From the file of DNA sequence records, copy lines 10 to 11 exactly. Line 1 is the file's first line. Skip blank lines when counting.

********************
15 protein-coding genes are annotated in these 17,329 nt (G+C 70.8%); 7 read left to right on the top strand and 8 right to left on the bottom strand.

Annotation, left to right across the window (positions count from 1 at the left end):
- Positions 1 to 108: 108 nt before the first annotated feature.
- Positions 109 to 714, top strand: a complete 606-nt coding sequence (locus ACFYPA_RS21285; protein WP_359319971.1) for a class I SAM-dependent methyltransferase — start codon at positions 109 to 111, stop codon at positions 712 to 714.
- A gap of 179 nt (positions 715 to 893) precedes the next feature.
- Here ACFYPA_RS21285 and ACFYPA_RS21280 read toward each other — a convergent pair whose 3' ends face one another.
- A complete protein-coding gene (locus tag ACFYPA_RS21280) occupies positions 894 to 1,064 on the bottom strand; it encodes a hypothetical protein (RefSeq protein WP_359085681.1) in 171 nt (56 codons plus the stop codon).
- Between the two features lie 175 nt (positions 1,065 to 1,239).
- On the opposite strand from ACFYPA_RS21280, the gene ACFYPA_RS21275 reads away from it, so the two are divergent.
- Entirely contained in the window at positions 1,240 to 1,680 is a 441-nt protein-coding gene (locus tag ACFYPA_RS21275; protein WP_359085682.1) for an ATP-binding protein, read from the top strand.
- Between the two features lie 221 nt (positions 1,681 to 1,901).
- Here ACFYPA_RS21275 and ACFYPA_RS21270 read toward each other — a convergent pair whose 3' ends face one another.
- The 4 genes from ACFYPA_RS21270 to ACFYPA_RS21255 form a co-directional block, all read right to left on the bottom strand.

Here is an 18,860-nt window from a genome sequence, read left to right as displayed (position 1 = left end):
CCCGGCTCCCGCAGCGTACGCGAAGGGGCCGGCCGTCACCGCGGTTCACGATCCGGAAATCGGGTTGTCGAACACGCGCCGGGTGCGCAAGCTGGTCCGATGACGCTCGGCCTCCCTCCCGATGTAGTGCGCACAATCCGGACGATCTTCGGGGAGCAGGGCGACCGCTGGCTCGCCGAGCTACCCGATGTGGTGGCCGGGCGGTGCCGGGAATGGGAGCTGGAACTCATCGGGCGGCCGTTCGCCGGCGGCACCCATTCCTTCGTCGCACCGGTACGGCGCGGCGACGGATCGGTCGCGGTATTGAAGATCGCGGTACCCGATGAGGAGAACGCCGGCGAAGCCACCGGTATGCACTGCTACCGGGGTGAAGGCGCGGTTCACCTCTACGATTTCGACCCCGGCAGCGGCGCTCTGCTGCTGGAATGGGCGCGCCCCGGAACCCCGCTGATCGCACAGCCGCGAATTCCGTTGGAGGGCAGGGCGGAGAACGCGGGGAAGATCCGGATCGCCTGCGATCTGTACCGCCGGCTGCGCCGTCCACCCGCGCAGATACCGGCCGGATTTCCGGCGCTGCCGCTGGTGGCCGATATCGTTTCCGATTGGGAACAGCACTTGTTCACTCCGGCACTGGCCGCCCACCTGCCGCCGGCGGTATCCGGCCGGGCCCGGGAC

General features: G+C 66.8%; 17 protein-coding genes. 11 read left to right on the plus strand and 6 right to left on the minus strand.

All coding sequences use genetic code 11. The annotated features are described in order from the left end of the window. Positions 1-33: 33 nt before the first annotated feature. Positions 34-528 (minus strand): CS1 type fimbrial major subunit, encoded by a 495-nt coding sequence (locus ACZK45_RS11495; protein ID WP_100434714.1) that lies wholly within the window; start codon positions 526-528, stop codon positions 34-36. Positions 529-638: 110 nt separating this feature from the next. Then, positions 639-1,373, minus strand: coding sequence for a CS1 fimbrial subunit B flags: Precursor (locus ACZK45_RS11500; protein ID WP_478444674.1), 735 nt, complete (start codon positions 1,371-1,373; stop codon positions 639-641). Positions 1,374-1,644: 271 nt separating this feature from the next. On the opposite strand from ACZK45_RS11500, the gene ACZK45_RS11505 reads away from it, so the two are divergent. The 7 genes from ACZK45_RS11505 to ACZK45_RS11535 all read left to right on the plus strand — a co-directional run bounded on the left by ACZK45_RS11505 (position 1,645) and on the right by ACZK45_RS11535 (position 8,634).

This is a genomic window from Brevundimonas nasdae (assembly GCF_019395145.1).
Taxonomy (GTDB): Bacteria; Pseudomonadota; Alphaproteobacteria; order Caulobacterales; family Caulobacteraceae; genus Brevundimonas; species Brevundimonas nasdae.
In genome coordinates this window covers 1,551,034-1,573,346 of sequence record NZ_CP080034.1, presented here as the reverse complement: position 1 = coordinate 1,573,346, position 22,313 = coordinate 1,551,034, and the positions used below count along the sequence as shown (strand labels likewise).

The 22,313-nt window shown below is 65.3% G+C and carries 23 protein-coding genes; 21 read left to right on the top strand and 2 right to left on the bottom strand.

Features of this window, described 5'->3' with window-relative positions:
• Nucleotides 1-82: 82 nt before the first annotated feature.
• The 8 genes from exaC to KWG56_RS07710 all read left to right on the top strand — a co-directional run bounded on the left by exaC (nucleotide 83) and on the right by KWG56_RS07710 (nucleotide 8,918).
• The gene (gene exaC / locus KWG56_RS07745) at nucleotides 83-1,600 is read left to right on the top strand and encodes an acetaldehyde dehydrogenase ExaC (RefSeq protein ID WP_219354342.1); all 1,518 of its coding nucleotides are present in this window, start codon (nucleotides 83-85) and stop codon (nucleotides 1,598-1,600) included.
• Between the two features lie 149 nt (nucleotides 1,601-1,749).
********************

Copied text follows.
- Entirely contained in the window at positions 1,240 to 1,680 is a 441-nt protein-coding gene (locus tag ACFYPA_RS21275; protein WP_359085682.1) for an ATP-binding protein, read from the top strand.
- Between the two features lie 221 nt (positions 1,681 to 1,901).